Q&A with Aaron: Embracing Plant-Based, From Vegan to Reducetarian (Part 1)
Updated: Sep 29, 2021
Disclaimer: The ideas in this post are not meant to be taken as health advice, as neither Aaron or I are qualified to offer that. These are just some ideas we discussed openly, based on things we've learned through personal experience or research. Always do your own research before making any dietary changes.
Today I'm extremely excited to share some highlights from a low-key backyard interview I did with a good friend of mine, Aaron Prasad, on embracing a plant-based diet.
Aaron and I met over 10 years ago and some of my early memories of hanging out with Aaron include the time he cooked us Steak Oscar (steak topped with a rich creamy crab-meat sauce), or the time we made pizza together with all kinds of gourmet toppings, including bacon. This is hard to believe, compared to how Aaron eats now - he has gone completely vegan and hasn't looked back!
The purpose of this post is not to turn everyone vegan - I eat meat regularly myself - but to explore different approaches to reducing meat intake, whether for environmental, ethical, or health reasons. Eating less meat is important to both Aaron and I but in completely different contexts. As mentioned, Aaron is vegan, whereas I consider myself a flexitarian or reducetarian (more on that term later). I eat a wide range of foods including meat but try to incorporate healthy meatless meals as well. My motivations are mainly environmental and health-related.
Before I dive in, I must tell you about the amazing day that preceded this Q&A session! I went to visit Aaron in Collingwood, Ontario, on a gorgeous day in July (two months ago already!). First, we enjoyed a coconut yogurt parfait and homemade turmeric latte, then we went on a gorgeous hike up Blue Mountain (as seen in the photo above). One thing I love about Aaron is how he likes to amp up the awesomeness of any experience, so naturally, he brought us both weight vests to wear on our hike. It made for a great leg workout and a stability challenge on the way down! After getting all nice and sweaty, we stopped at Side Launch (a local brewery) to sample some sours and pick up a few to bring home to Jamie (my husband and solo kid-watcher for the day), and at Press Market (an organic cafe/market) to get some gourmet vegan desserts. They did not disappoint!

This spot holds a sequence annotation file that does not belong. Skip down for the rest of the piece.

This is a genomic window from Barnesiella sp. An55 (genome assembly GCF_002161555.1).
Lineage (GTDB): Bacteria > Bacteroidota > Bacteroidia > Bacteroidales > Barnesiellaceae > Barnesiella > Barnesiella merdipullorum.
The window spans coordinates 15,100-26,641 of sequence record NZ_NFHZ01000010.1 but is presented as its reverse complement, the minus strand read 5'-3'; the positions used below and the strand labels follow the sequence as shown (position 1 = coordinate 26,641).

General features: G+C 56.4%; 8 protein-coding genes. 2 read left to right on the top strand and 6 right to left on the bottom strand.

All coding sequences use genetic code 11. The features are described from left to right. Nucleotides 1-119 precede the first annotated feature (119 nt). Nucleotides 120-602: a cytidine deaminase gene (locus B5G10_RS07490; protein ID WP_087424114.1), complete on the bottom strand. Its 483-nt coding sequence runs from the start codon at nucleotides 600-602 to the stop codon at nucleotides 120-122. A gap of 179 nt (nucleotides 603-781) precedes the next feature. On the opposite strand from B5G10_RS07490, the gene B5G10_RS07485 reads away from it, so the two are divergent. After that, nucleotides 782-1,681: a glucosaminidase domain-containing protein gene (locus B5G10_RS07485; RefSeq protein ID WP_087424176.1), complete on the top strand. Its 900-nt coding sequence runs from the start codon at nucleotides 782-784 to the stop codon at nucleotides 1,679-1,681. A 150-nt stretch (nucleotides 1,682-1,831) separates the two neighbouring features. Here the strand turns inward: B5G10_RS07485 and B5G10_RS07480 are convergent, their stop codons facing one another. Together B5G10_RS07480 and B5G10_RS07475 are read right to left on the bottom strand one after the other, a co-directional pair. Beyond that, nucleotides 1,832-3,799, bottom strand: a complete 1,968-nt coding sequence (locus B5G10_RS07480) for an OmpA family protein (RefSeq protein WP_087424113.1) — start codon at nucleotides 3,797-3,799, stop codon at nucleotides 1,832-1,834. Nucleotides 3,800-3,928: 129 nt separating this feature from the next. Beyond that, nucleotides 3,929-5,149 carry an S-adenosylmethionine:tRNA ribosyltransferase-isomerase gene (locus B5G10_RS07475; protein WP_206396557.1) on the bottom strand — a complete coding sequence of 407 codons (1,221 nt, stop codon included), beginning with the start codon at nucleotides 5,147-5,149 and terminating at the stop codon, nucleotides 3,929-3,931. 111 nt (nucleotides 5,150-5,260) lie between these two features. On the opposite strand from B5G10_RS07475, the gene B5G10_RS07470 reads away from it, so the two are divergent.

Next, we went for a swim in Georgian Bay to cool off and get a bit more exercise. I'm not sure how far we swam, but we made it all the way to a giant inflatable swan and all the way back. With the waves, it was harder than I thought it would be! Luckily, no weight vests were worn for the swimming portion of our day. (Phew!)
Finally, we settled in for some homemade vegan flatbread pizzas and caesars in Aaron's backyard, and had this lovely conversation that I'm about to share with you.